These baked yuca fries are the ideal snack or appetizer: slightly salty, crispy on the outside and perfect for dipping.
Yuca is a tuber that can be found anywhere in Latin America, making it one of the most iconic food staples. In recent studies, the phytochemicals, resveratrol and yuccaols, that are found in yuca have been shown to have antioxidant properties, linking them to cardiovascular disease prevention. Usually, you can find yuca prepared either boiled or more often than not, fried. Here, I decided to bake yuca fries using canola oil spray due to its high heat tolerance. I also paired it with my cilantro chimichurri sauce.
Originally, chimichurri comes from Argentina, but making it with cilantro brings a flavor that many Latinos of various origins are familiar with. For the sauce I use canola oil because of its neutral flavor, which allows me to keep the Latin “zest” intact. Canola oil also has the highest amount of omega-3 fats of any cooking oil and is a good source of vitamin E.
For Cilantro Chimichurri
- 1 bunch cilantro, roughly chopped
- 2 cloves garlic
- 2 teaspoons dried oregano
- 2 tablespoons white wine vinegar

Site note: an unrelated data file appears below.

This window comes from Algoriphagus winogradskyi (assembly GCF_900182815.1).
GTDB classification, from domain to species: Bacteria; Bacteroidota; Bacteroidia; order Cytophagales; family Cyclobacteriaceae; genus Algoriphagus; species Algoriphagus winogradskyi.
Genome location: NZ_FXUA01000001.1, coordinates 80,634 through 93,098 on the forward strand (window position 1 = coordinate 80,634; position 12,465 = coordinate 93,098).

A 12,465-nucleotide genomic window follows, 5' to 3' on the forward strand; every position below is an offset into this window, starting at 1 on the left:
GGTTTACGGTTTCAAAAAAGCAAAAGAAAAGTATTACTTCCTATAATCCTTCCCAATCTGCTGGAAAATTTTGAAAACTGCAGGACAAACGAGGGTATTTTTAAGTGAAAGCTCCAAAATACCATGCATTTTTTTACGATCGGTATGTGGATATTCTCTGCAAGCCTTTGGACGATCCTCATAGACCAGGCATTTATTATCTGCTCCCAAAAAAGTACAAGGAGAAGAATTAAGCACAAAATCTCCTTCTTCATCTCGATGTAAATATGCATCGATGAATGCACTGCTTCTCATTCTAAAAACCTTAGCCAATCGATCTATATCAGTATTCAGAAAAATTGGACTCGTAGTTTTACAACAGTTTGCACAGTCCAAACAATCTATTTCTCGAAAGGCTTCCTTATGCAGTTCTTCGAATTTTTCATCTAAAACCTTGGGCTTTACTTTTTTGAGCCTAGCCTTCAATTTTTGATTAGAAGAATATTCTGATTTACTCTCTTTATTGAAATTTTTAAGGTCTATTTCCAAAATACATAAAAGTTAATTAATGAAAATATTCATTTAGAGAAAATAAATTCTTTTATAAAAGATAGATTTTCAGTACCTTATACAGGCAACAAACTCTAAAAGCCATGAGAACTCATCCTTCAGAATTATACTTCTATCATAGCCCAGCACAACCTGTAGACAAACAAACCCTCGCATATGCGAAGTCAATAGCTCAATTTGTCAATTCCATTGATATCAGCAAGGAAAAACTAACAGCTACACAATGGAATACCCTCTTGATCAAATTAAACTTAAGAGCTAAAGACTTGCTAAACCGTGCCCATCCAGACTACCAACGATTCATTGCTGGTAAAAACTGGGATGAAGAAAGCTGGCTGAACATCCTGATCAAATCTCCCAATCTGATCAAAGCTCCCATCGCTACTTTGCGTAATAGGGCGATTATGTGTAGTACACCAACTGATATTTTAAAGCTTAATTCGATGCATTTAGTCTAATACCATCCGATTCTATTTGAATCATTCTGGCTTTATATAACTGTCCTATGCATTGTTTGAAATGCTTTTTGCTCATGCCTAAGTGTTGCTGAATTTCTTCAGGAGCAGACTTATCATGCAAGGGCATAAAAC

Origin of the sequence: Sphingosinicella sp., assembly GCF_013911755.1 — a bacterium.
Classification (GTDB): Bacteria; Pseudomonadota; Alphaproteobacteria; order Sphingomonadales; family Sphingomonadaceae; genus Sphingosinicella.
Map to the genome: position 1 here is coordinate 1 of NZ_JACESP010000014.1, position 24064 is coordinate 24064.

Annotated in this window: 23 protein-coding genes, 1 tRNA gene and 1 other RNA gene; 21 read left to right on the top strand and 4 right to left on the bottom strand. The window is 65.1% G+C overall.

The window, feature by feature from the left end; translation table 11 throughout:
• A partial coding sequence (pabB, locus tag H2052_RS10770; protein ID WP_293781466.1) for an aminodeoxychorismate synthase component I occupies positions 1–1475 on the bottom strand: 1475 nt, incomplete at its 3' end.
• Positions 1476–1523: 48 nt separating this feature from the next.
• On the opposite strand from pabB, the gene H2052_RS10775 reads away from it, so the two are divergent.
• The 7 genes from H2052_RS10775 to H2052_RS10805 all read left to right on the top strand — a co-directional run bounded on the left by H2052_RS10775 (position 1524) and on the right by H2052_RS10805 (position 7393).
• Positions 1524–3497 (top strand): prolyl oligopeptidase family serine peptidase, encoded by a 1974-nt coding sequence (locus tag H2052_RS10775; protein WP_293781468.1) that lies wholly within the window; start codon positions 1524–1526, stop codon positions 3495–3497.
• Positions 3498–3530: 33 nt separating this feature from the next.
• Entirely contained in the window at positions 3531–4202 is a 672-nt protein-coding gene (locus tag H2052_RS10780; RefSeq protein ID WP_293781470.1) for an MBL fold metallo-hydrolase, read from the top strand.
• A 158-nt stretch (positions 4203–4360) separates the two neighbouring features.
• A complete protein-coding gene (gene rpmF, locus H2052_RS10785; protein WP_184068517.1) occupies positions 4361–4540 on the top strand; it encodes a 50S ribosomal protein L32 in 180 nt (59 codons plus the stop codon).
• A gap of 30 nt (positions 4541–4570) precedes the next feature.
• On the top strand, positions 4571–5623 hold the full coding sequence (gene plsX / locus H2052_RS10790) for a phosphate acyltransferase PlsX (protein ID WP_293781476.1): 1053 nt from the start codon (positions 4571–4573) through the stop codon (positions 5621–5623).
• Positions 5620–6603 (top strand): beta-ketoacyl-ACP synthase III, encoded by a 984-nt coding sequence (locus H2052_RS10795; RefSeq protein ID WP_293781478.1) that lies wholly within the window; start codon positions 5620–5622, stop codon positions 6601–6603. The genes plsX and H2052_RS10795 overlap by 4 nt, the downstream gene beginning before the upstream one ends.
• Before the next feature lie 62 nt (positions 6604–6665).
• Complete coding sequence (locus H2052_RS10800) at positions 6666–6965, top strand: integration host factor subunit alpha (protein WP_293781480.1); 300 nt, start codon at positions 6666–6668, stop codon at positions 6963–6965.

- ½ cup canola oil
- ½ teaspoon salt
For Yuca Fries
- 1 large yuca (about 1½ pounds with skin on)
- 6 cups water
- Canola oil spray
- Salt and pepper
1. For chimichurri: Put all the ingredients in the bowl of a food processor and process until smooth and homogeneous.
2. For yuca: Slice the yuca into three equal-length portions. Holding each portion on its axis, carefully slice off the outer peel and discard. Chop each portion in half lengthwise and then into 8 wedges.
3. Put the yuca wedges, water, and salt in a medium saucepan over high heat. Bring to a boil, cover, and reduce to a simmer. Cook for 20 minutes until tender throughout. Drain and let cool.
4. Preheat the oven to 400 degrees F.
5. Place the cooled yuca on a large baking sheet and spray with canola oil to coat. Season with salt. Bake for 40 to 50 minutes, flipping once halfway through the baking process, until the fries are golden in color. Serve warm with a side of chimichurri sauce.
All photos courtesy of Manuel Villacorta.
This recipe was originally published in October 2015.
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